Unfortunately, the second-half didn’t excite as much as the first. The first bit of entertainment came from the Sevilla manager, Eduardo Berizzo, who after having twice thrown the ball away petulantly at the touch line, was hilariously sent to the stands much to his shock. His team, however, responded much more maturely to having their throats under Liverpool’s foot in the first-half. Their patience paid off in the seventy-second minute when Correa found himself in enough space to curl his shot past flailing Karius. Karius, who Klopp confirmed will be starting CL games, has surely learned that goalkeeping at Liverpool is a unique beast. Two shots on goal in the whole game equated to two goals. How does a goalkeeper deal with that when everything about his performance rests upon clean sheets? Liverpool had six shots on target. Imagine if Matip and company had to face Salah and friends in competitive games. It’s then that score lines like 5-0 at the Etihad occur. Thankfully, attacks like ours and Manchester City’s aren’t so common.

Left chasing the game, the Reds were vulnerable to concede, but a win at home was important too. Phillipe Coutinho, returned to the fray to try and win the game, to a good reception from the Anfield faithful despite his recent poor form off the pitch. Sturridge joined in with ten minutes to go as did Oxlade-Chamberlain with a few minutes left. How these three were meant to impact the game in fifteen, ten and five minutes is over my head. As was the decision to take Mané off who is now out for the next three games with a ban. Removing the teams biggest attacking threat when a goal was needed was slightly baffling. Even more so now he has some enforced time off. Some may say a draw would be a good result against a tricky side and there was no need to take risks, but knowing how there’s a penchant for conceding goals how can that be a good strategy? Had it not been for fantastically named Muriel slotting just wide of Liverpool’s goal in the ninety-third minute, even a point would have gone begging. To compound frustrations further, Joe Gomez, was sent off in the last minute for a second bookable offence meaning he will miss the next group game against Spartak Moscow.

The rationale police will tell you that all is well with Liverpool; that Liverpool were unlucky and played very well. But that’s just it! It’s because of the brilliance of this team that fans get so upset at the inadequacies habitually shown by the midfield and defence. Yes, there are good games where clean sheets are even kept, but more often than not, this team will continue to concede ridiculously stupid goals annulling the outstanding work done upfront. It’s nothing short of counterproductive to the development of the team and will unlikely win silverware. And I’m 99% convinced that the tears seen streaming down Roberto Firmino’s face at full time, were more about “why are we so remarkable at conceding goals?” rather than “oh God, I missed a penalty”. Penalties are missed every now and then, but Liverpool will always concede an absurd goal or two.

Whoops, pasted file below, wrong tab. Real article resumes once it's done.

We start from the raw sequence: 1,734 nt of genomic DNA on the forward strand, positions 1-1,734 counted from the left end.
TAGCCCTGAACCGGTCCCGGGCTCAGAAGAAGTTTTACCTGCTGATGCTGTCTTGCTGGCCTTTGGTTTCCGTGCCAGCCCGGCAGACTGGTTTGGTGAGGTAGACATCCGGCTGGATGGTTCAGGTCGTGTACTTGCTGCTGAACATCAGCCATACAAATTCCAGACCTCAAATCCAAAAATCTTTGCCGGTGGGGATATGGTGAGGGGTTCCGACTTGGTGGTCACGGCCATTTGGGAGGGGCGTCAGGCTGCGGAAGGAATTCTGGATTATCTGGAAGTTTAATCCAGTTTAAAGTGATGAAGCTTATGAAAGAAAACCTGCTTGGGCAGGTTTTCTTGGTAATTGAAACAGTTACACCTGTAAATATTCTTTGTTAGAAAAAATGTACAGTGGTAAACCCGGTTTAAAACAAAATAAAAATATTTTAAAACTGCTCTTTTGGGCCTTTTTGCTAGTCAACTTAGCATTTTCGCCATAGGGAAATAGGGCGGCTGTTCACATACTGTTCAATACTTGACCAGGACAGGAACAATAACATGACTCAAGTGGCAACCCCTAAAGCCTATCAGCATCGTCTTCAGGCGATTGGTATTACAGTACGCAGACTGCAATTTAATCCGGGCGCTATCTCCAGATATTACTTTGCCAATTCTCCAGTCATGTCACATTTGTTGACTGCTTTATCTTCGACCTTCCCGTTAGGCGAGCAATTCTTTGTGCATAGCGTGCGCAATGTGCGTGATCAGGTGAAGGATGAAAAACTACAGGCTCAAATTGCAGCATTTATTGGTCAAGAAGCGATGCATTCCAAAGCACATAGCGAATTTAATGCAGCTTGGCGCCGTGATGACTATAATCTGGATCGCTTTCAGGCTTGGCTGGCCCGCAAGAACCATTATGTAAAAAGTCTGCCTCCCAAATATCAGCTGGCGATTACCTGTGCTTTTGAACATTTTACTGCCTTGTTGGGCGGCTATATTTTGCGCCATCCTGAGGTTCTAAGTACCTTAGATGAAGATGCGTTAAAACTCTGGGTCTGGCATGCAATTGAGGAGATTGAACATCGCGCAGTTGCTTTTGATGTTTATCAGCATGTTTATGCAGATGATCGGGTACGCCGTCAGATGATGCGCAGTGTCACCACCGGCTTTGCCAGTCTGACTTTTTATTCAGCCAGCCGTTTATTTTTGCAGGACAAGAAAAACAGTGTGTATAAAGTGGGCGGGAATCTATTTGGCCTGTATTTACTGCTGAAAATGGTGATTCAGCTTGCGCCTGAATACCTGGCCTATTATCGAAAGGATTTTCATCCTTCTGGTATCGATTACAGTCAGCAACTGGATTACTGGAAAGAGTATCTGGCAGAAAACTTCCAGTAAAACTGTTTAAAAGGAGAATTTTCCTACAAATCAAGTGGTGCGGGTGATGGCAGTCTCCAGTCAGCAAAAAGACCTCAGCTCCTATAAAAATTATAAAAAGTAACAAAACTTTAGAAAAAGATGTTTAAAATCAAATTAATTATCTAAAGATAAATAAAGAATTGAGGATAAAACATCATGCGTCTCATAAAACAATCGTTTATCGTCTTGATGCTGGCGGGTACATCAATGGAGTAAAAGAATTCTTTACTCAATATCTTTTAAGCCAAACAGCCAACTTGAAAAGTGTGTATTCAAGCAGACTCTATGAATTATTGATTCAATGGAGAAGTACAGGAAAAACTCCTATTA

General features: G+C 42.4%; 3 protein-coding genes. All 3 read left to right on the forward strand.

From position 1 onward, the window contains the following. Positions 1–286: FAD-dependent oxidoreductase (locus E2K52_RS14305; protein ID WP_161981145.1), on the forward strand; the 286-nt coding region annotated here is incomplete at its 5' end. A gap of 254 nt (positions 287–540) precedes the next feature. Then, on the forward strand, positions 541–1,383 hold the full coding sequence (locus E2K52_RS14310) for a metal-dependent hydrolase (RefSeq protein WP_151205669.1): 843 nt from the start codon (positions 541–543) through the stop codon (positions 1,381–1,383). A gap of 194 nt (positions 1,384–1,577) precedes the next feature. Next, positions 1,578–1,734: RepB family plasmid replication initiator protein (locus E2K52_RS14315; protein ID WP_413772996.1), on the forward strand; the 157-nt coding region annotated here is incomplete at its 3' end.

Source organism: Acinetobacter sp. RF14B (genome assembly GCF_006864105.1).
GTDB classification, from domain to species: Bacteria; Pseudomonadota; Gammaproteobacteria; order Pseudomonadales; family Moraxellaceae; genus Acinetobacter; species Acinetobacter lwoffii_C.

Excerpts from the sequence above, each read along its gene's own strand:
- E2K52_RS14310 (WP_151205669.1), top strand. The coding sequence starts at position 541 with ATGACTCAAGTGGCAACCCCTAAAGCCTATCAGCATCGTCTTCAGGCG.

It’s possible, some might say even probable, that Liverpool go on to win their group and everything is fine and dandy. What’s guaranteed is a rollercoaster ride of games up until then of Liverpool trying to out score the opposition. It’s amazing to watch for the neutrals but for fans, who are heavily emotionally invested, it’s exhausting. Here’s hoping the players are able to brush it off a lot more easily. For the likes of Salah, Firmino, Mané and, for the last few games at least, Moreno, it’s a shame that their efforts are sometimes lost in the ensuing exasperation of failings elsewhere. Fortunately for Klopp, Spartak Moscow were held to a draw away to Maribor thanks to a late equaliser by the group’s “minnows”, leaving no team at a disadvantage. In two weeks time, Liverpool travel to Moscow to play the Russian champions in a game with added pressure after the draw at Anfield on Wednesday night. Liverpool should be the favourites, but nobody truly knows what that means where the Reds are concerned. Any predictions are mere guesses rather than an informed prognosis. There’ll unquestionably be goals though. At both ends probably. Unequivocally. Strap in, ladies and gents.